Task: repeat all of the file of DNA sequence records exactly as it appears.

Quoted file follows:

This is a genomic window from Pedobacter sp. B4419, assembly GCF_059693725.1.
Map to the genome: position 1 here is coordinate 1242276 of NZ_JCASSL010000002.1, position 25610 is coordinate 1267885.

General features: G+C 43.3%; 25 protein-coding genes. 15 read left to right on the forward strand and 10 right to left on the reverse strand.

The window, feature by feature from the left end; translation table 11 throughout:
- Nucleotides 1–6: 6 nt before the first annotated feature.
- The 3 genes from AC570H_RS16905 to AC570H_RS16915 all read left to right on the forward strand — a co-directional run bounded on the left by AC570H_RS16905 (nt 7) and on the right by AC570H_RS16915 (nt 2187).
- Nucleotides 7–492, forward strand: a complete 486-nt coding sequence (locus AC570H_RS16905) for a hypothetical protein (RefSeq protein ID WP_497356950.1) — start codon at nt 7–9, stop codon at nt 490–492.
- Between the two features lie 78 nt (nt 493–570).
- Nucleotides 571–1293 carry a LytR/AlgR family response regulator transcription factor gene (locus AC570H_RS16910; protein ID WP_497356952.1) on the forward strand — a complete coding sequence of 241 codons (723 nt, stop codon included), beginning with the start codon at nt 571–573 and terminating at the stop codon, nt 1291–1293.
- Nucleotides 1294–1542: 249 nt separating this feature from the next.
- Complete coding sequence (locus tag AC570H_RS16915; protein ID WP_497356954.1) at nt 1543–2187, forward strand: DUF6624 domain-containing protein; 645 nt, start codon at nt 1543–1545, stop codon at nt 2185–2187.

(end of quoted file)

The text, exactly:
This is a genomic window from Pedobacter sp. B4419, assembly GCF_059693725.1.
Map to the genome: position 1 here is coordinate 1242276 of NZ_JCASSL010000002.1, position 25610 is coordinate 1267885.

General features: G+C 43.3%; 25 protein-coding genes. 15 read left to right on the forward strand and 10 right to left on the reverse strand.

The window, feature by feature from the left end; translation table 11 throughout:
- Nucleotides 1–6: 6 nt before the first annotated feature.
- The 3 genes from AC570H_RS16905 to AC570H_RS16915 all read left to right on the forward strand — a co-directional run bounded on the left by AC570H_RS16905 (nt 7) and on the right by AC570H_RS16915 (nt 2187).
- Nucleotides 7–492, forward strand: a complete 486-nt coding sequence (locus AC570H_RS16905) for a hypothetical protein (RefSeq protein ID WP_497356950.1) — start codon at nt 7–9, stop codon at nt 490–492.
- Between the two features lie 78 nt (nt 493–570).
- Nucleotides 571–1293 carry a LytR/AlgR family response regulator transcription factor gene (locus AC570H_RS16910; protein ID WP_497356952.1) on the forward strand — a complete coding sequence of 241 codons (723 nt, stop codon included), beginning with the start codon at nt 571–573 and terminating at the stop codon, nt 1291–1293.
- Nucleotides 1294–1542: 249 nt separating this feature from the next.
- Complete coding sequence (locus tag AC570H_RS16915; protein ID WP_497356954.1) at nt 1543–2187, forward strand: DUF6624 domain-containing protein; 645 nt, start codon at nt 1543–1545, stop codon at nt 2185–2187.